last week, while on an early morning flight, i flew over a line of cars on a major commuting artery in the city where i was landing. it was barely 6:30 a.m., the sun was just starting to peek above the horizon, and already it was bumper-to-bumper headlights for as far as i could see.
and you may find yourself behind the wheel of a large automobile
that road full of cars in the early morning led from the suburbs, with their large homes and manicured lawns, to the urban core where the jobs are.
and you may find yourself in a beautiful house, with a beautiful wife
and i wondered: how many of those people, as kids, dreamed that, one day, after slaving away at school for more than a decade, going to college and doing all the right internships, their reward would be this: soul-crushing traffic? that they’d rise before the sun for the privilege? that their quest to live the same way they grew up, or how they wish they’d been able to grow up, would force them to live far from where they work, and would dictate nearly everything about their existence? that this would be their destiny?
and you may ask yourself, “well…how did i get here?”
i realized, then, that i’d started singing the talking heads’ “once in a lifetime” to myself.
letting the days go by. let the water hold me down.
immediately, i felt sadness for the people that each pair of headlights represented. were they really just letting the days go by, leading lives that could never measure up to childhood dreams? suffering through a long commute, maybe also an unfulfilling job and certainly little time for fun, in hopes of what? a promotion, more pay, and the promise retiring at 65, moving to florida, and riding out the rest of their days on a recliner in front of the tv? maybe some of them love their jobs, but they’re stuck in that traffic all the same — is that worth it? for everyone else, is this the life they actually chose, or is this just what happened to them, the life they slouched into? and will they have to keep doing this same commute forever, day in and day out?
same as it ever was. same as it ever was.
what makes people willing to sit in a predawn traffic jam every day? societal expectations, the pressure to keep up appearances, the crushing debt of our consumerist culture, or fears about the future resulting from all of the above? or maybe, just maybe, some among those tired commuters were actually like me, aspiring early retirees in disguise, acting just as beaten down by the daily commute as everyone else, when in fact their heart leaps at the knowledge that they only have so many days left of pretending. after all, here i was, an equally beaten down business traveler, taking the same 5:30 a.m. flight that i take at least once a week. the person sitting next to me would be forgiven for mistaking my tiredness for hopelessness.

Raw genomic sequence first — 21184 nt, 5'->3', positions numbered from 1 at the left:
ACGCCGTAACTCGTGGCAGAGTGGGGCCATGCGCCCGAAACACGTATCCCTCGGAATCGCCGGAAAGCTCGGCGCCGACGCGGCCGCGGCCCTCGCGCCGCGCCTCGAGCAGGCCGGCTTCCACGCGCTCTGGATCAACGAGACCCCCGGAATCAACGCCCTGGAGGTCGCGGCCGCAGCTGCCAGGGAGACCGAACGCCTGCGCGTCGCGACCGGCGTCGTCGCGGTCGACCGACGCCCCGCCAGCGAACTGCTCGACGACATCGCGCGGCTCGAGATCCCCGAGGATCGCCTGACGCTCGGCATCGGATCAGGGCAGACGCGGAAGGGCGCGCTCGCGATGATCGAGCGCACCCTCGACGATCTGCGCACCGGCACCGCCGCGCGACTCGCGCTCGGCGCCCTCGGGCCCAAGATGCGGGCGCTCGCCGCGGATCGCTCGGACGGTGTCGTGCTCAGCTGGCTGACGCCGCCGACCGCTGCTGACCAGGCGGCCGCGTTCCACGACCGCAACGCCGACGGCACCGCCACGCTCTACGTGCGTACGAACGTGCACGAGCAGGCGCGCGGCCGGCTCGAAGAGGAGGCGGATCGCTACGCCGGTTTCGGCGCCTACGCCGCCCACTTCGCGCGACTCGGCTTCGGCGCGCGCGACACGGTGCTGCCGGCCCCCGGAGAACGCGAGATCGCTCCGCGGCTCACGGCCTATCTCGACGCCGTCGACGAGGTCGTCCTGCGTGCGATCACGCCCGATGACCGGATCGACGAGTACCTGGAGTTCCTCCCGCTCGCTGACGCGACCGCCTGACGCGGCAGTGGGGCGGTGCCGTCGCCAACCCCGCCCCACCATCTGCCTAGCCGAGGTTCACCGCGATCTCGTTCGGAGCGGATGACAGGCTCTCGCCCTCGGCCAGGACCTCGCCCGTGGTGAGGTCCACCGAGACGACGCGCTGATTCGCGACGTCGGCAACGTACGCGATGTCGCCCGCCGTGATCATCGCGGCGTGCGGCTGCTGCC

under the rocks and stones, there is water underground
our outer rocks and stones hide the truth: that excitement and stoke just below the surface. the thrill we feel when we think about the freedom we’re so very close to achieving, and which runs so counter to everything we were taught as children. one of the very best parts about planning for early retirement is this feeling of shaking the machine. unplugging from the matrix. breaking from society’s expectations.
and you may tell yourself, “this is not my beautiful house”
and you may tell yourself, “this is not my beautiful wife”
we don’t ever want to have that realization, of knowing that our life happened to us, instead of living the life that we created for ourselves. that the house we live in is the one we were supposed to buy, because that’s what one does. that the way we spent our best years was trudging through a career we never wanted because we needed that money to pay the bills for the things we felt like we should have because our friends and neighbors have those things. so, instead, we rattle the cage. we ask if things have to be that way. those of us on this path are doing everything we can to avoid looking back on a life that we ended up in by default, because we never questioned the conventional wisdom, wondering my god! what have i done?!
we want to opt in affirmatively to the life we choose, not default unthinkingly into the life we never opted out of.
once in a lifetime
on life’s big questions — what do we want from life? how do we want to spend our time and our life force? — it’s so easy to punt. to never really ask ourselves the question, never really answer it, and slide into a default life. while it’s never too late to decide to make major change in our lives, some of those changes do get harder over time. certain decisions become impossible to reverse. certain habits become entrenched, and we get used to a certain way of living. the earlier we can ask ourselves those key life questions, and the earlier we can answer them with brutal honesty, the better chance we have of creating lives that match what’s truly important to us, not just what society says we should want.
that morning, as the wheels touched down on the runway, i felt more committed than ever to asking the tough questions, questioning the conventional wisdom, and forging a life that fulfills our dreams. if that means saying goodbye to the beautiful house, so be it. same for the large automobile — we can live without it. (but not the handsome husband — that’s a deal-breaker.) this is our once in a lifetime moment, and we’re seizing it. we hope you’re doing the same.
have you ever found yourself in a time in life and wondered, “how did i get here?” what helped you shake free and realize that there’s another path? how are you crafting the life that you are excited to get out of bed for every day? we’d love to hear your always-inspiring thoughts!
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Categories: we've learned